The Full Court of the Federal Court rejected this argument and otherwise upheld the first instance finding that Qantas Airways had failed to establish that the prevention of industrial action was not a substantial and operative reason for making the outsourcing decision.
Appeal to the High Court
Qantas Airways appealed to the High Court of Australia. In support of its appeal, Qantas Airways made two key arguments:
- Firstly, that an employer does not ‘prevent’ the exercise of a workplace right by an employee within the meaning of s340(1)(b) simply by taking advantage of a ‘window of opportunity’ to take adverse action against an employee at a time when ‘architectural features’ of the FW Act (such as s417) operate to prevent the employee from exercising a workplace right (including by taking industrial action in response).
- Secondly, and more broadly, a workplace right must be presently in existence for the protections of section 340 to apply. A workplace right cannot be protected before it comes into existence.
Counter to this, the TWU argued that section 340 of the FW Act contemplates future rights and does not require a workplace right to exist, or be capable of immediate exercise, at the time of the alleged unlawful adverse action. The TWU argued that its construction was consistent with the purpose of the protections in the FW Act.
The Minister for Employment and Workplace Relations, intervening, argued that the FW Act does not require that in order for a workplace right to exist it might be capable of immediate or unconditional exercise.
The High Court’s conclusion
The High Court has confirmed that the scope of section 340 of the FW Act will apply where adverse action is taken to prevent the other person exercising a presently held or future workplace right.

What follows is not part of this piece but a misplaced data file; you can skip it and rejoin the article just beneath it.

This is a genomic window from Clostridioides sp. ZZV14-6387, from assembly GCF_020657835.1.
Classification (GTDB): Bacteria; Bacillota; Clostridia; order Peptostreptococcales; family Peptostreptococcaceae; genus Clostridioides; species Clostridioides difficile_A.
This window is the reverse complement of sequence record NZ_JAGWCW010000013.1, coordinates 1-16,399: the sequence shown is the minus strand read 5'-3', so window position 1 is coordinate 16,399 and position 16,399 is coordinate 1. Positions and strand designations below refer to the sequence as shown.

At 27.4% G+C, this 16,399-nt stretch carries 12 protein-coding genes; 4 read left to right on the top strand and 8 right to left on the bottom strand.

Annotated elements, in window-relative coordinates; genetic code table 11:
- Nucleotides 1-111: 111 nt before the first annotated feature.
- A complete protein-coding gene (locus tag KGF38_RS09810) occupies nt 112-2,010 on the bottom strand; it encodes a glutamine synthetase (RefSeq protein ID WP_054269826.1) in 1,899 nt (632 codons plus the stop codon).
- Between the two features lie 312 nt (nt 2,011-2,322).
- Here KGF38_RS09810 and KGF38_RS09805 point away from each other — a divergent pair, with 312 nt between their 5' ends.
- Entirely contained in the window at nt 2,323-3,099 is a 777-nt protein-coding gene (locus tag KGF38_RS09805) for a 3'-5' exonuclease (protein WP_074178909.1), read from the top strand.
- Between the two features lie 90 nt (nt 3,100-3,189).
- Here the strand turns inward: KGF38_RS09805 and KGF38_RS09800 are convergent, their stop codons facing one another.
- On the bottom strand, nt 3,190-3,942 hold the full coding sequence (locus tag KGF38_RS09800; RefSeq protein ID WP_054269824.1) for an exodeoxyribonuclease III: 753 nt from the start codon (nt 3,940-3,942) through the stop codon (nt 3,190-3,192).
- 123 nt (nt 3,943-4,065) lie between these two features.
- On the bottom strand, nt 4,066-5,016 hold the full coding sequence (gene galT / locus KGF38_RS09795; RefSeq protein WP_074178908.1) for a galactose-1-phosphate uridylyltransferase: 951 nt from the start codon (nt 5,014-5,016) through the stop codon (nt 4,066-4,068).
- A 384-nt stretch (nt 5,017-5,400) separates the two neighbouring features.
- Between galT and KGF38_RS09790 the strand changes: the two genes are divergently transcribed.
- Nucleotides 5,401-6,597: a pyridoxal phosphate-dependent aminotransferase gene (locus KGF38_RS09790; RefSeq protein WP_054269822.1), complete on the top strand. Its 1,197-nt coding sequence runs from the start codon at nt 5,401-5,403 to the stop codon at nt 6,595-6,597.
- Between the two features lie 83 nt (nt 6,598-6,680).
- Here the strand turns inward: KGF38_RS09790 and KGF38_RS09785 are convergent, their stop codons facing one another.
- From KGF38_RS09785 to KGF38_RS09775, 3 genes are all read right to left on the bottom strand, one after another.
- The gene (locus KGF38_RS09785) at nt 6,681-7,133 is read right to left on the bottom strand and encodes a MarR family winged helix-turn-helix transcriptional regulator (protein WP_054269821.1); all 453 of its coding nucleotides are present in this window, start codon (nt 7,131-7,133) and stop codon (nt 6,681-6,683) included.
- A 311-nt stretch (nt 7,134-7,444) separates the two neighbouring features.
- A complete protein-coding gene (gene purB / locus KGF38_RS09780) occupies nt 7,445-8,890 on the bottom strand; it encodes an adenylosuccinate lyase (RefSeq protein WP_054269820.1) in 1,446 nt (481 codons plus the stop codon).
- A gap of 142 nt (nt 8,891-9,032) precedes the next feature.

Both of Qantas’ arguments were rejected, with a majority of the High Court (comprised of Chief Justice Kiefel and Justices Gageler, Gleeson and Jagot) determining that the text of section 340 does not require a workplace right to be held or to be capable of immediate exercise by an affected person at the time of the adverse action. Rather, all of the Justices found that section 340 is broad enough to encompass workplace rights at some future stage of the employment relationship, on the occurrence of an expected event, or on the occurrence of a contingency.
Accordingly, the appeal was dismissed, and the findings made at trial (that the reverse onus had not been discharged) are undisturbed.
Flowing from this, an individual may be found to have taken unlawful adverse action if they put an obstacle in the way of, (or seek to thwart), another person exercising a right that may arise at some future date, provided that the prevention of the exercise of the right was a substantial and operative reason.